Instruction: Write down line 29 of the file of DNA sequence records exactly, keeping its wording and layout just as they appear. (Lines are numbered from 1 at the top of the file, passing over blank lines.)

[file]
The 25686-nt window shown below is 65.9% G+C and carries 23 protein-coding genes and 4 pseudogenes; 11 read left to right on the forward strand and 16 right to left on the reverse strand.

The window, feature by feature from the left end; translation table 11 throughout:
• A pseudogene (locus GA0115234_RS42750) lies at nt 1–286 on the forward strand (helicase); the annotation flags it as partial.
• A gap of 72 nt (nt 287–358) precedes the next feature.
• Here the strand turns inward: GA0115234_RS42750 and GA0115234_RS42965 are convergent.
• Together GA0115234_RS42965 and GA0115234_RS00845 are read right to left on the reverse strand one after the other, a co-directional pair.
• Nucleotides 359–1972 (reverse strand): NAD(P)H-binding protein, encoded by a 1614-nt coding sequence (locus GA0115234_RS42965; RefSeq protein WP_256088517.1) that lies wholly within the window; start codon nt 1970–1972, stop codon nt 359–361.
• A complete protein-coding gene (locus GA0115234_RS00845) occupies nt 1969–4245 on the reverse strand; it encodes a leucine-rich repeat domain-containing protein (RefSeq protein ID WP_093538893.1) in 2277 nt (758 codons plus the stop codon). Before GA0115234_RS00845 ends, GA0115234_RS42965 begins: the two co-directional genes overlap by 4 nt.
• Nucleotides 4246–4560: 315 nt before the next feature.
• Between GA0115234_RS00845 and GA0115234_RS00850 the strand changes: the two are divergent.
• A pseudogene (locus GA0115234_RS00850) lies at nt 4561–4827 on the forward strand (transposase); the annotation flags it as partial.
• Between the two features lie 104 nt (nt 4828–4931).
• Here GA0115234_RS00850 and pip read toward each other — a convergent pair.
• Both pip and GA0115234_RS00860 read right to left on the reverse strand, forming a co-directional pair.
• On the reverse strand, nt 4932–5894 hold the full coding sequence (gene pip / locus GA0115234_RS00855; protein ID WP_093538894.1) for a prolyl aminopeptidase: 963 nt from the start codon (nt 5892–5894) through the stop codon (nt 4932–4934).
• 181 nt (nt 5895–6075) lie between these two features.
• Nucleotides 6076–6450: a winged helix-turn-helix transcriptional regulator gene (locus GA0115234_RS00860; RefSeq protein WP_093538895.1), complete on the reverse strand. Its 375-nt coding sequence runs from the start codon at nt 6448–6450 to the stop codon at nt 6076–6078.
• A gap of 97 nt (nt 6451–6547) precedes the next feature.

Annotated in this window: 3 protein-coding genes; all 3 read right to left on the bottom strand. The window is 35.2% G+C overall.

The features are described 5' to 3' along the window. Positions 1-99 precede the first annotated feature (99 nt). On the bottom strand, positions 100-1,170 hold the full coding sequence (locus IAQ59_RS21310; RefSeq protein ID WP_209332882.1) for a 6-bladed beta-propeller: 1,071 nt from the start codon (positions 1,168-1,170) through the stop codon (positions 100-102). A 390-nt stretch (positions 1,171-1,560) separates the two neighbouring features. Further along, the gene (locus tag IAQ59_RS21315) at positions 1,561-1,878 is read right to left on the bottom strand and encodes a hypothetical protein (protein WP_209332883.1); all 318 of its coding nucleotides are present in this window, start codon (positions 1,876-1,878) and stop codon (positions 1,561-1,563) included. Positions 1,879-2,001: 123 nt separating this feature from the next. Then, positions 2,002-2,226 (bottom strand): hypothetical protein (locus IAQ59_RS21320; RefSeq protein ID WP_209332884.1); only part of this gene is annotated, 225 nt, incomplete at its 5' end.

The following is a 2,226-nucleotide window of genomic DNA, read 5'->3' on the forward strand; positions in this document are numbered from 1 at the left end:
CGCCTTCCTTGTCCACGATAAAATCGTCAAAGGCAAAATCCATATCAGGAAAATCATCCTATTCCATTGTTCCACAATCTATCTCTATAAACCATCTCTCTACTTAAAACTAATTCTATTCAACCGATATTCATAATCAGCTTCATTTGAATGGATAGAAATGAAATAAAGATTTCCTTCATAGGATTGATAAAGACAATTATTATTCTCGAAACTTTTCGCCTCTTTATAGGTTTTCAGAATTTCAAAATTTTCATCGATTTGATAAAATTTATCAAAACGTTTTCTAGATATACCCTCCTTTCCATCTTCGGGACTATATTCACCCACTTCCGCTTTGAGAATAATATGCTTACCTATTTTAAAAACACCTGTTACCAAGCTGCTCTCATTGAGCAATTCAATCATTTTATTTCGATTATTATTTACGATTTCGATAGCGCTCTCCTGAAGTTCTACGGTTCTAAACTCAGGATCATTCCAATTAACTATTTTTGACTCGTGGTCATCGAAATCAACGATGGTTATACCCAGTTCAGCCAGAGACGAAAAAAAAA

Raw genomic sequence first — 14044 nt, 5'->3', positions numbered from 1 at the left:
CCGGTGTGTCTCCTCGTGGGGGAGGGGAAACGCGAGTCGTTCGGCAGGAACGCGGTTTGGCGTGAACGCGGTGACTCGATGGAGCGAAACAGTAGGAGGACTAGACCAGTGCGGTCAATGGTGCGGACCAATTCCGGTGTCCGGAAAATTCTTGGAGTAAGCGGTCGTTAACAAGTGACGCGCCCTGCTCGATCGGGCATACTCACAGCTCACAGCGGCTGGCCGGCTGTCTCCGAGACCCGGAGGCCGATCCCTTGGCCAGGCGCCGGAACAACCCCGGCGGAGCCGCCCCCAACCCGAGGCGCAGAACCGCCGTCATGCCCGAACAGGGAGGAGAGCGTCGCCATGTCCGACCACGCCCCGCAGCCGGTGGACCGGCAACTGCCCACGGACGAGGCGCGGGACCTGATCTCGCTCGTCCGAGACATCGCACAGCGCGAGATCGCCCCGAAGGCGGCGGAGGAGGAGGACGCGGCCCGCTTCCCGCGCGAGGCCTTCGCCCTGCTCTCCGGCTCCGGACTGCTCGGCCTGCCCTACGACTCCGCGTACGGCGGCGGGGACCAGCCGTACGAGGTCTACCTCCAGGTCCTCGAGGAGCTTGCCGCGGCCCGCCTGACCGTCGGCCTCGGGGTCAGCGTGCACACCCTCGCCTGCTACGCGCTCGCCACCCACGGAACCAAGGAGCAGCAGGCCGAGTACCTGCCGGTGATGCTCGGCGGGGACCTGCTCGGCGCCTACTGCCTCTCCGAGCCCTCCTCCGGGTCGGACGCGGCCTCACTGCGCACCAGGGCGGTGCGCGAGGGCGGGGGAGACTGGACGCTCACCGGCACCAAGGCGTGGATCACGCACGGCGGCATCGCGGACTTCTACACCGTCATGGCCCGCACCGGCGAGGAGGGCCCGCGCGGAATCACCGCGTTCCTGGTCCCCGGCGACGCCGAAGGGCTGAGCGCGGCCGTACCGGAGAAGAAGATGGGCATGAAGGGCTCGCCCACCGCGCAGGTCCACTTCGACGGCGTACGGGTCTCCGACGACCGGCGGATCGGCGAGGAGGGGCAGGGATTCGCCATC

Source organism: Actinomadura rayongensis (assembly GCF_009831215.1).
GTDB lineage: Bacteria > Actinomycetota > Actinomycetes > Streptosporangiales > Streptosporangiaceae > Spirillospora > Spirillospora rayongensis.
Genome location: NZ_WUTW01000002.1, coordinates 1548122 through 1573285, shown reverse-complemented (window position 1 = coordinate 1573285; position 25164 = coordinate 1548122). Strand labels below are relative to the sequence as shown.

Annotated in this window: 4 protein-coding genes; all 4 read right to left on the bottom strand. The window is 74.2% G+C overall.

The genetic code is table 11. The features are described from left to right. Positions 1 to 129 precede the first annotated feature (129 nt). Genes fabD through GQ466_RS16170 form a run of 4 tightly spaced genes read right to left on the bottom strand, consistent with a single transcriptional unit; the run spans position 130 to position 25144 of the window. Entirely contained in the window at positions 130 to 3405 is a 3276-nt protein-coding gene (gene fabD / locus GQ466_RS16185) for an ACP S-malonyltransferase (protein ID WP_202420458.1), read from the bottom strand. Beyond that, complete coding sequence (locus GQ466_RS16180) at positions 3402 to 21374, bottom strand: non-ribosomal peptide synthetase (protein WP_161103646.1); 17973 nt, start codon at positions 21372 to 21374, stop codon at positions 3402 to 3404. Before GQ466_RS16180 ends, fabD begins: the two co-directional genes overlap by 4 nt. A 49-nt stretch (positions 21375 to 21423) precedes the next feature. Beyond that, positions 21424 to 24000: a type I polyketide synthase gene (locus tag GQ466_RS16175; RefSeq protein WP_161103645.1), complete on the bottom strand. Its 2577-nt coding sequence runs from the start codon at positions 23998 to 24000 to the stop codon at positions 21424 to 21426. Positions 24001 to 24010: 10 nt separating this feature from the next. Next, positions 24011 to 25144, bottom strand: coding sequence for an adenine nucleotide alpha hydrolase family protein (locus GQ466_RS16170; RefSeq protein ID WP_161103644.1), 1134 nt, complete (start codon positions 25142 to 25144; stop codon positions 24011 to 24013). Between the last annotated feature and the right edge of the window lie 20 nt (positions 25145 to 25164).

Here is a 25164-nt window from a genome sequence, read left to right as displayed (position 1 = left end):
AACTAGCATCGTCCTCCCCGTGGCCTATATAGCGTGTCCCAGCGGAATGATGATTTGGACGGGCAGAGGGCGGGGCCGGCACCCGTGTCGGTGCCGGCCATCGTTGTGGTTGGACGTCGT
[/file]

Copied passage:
The genetic code is table 11. The features are described from left to right. Positions 1 to 129 precede the first annotated feature (129 nt). Genes fabD through GQ466_RS16170 form a run of 4 tightly spaced genes read right to left on the bottom strand, consistent with a single transcriptional unit; the run spans position 130 to position 25144 of the window. Entirely contained in the window at positions 130 to 3405 is a 3276-nt protein-coding gene (gene fabD / locus GQ466_RS16185) for an ACP S-malonyltransferase (protein ID WP_202420458.1), read from the bottom strand. Beyond that, complete coding sequence (locus GQ466_RS16180) at positions 3402 to 21374, bottom strand: non-ribosomal peptide synthetase (protein WP_161103646.1); 17973 nt, start codon at positions 21372 to 21374, stop codon at positions 3402 to 3404. Before GQ466_RS16180 ends, fabD begins: the two co-directional genes overlap by 4 nt. A 49-nt stretch (positions 21375 to 21423) precedes the next feature. Beyond that, positions 21424 to 24000: a type I polyketide synthase gene (locus tag GQ466_RS16175; RefSeq protein WP_161103645.1), complete on the bottom strand. Its 2577-nt coding sequence runs from the start codon at positions 23998 to 24000 to the stop codon at positions 21424 to 21426. Positions 24001 to 24010: 10 nt separating this feature from the next. Next, positions 24011 to 25144, bottom strand: coding sequence for an adenine nucleotide alpha hydrolase family protein (locus GQ466_RS16170; RefSeq protein ID WP_161103644.1), 1134 nt, complete (start codon positions 25142 to 25144; stop codon positions 24011 to 24013). Between the last annotated feature and the right edge of the window lie 20 nt (positions 25145 to 25164).